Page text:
Climate change affects everyone - but disproportionately. Photo: occupy.com
Religions of the world have a role to play in protecting the earth against the effects of climate change – that was the message as the two-day Interfaith Summit on Climate Change opened on Sept. 21 in New York.
On the same day, more than 300,000 people demonstrated in midtown New York against government inaction on global warming. It was the largest of dozens of protests worldwide, organized by such activist groups as 350.org and Avaaz. Dozens of faith groups marched in the protest.
“One of the objectives of this Interfaith Summit will be to convey the faith communities’ concerns and proposals to the Secretary General’s Climate Summit as part of long term efforts to influence the climate negotiations and the contributions countries bring to the table,” said the summit’s organizers, the World Council of Churches and Religions for Peace.
The march and summit was intended to convey the urgency of action on climate change ahead of the U.N. Climate Summit on Sept. 23, taking place during the annual meeting of the U.N. General Assembly. U.N. Secretary-General Ban Ki-moon attended the march on Sept. 21.
The faith leaders and supporters gathered in the Cathedral of St. John the Divine for an interfaith service on Sept. 21, concluding the day of action.
According to this story on the WCC website, speakers from several faith traditions “called for humanity to come together, to heal the planet Earth and fight against the common enemy of climate change, and for each person to make a commitment—symbolized by pieces of stone left by each person on a central table—to do something specific to address the ways they contribute to climate change.”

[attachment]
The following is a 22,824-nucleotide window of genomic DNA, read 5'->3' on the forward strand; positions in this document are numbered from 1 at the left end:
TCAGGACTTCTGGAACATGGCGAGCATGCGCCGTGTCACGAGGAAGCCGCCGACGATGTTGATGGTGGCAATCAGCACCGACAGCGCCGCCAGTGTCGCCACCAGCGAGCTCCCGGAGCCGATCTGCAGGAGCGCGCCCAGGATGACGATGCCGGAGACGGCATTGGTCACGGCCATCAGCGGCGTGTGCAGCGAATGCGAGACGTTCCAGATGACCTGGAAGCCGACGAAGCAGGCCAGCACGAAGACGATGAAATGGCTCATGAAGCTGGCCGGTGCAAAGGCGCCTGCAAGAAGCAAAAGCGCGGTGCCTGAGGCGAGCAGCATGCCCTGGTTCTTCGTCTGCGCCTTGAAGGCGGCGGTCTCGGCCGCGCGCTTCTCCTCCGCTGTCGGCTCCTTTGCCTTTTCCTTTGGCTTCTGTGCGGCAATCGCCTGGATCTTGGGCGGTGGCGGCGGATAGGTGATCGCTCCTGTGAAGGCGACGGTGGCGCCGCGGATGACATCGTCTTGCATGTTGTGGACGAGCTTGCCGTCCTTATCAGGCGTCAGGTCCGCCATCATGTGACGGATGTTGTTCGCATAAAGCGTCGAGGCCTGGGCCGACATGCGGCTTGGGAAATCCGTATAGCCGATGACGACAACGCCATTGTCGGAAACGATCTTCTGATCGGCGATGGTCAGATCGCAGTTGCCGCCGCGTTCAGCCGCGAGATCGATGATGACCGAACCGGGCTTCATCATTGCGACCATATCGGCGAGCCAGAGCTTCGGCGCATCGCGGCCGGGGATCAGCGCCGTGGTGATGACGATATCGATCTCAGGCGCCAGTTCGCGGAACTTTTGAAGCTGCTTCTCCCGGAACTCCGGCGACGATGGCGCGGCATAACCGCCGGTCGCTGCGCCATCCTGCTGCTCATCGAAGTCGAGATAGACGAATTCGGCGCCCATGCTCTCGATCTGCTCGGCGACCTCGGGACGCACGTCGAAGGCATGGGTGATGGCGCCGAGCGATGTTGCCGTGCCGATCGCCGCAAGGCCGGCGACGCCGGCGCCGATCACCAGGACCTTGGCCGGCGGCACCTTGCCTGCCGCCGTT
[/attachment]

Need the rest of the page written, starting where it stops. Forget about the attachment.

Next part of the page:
“I was told by my elders to show this gathering there is hope for mankind,” said Angaangaq Angakkorsuaq, an Eskimo-Kalaallit elder from Greenland. But hope, he said, can come only from “melting the heart of ice in man. Now is the time for change.”
“This is our moment. This is our time,” said the Rev. Gerald Durley, pastor emeritus of Providence Missionary Baptist Church in Atlanta, Georgia, to a chorus of cheers and a standing ovation. “We will not be silent. We will speak boldly and we will not stand down.”
“We have a duty to be watchful, not just by opening our eyes but by opening our hearts,” former U.S. vice-president and Nobel peace laureate Al Gore said, the WCC story reported.
Signed by 30 religious leaders, the summit’s statement said, in part, that “we recognize that climate change stands today as a major obstacle to the eradication of poverty. Severe weather events exacerbate hunger, cause economic insecurity, force displacement and prevent sustainable development. The climate crisis is about the survival of humanity on planet Earth, and action must reflect these facts with urgency.”
As people of faith, it said, “we call on all governments to express their commitment to limit global warming well below 2° Celsius. We emphasize that all states share the responsibility to formulate and implement low carbon development strategies leading to de-carbonization and the complete phase-out of fossil fuels by mid-century.
“Consequently we encourage world political and economic leaders to exercise their leadership during the Climate Summit by announcing joint actions such as important short-term emission cuts, phasing out fossil fuel subsidies, coal caps or coal divestment, forest protection, increased energy efficiency in construction and transportation, and other concrete steps.
“We further call on all governments to identify medium and long-term adaptation needs and to develop strategies to address them based on country-driven, gender-sensitive and participatory approaches to better manage residual loss and damage due to adverse climate impacts,” the leaders said.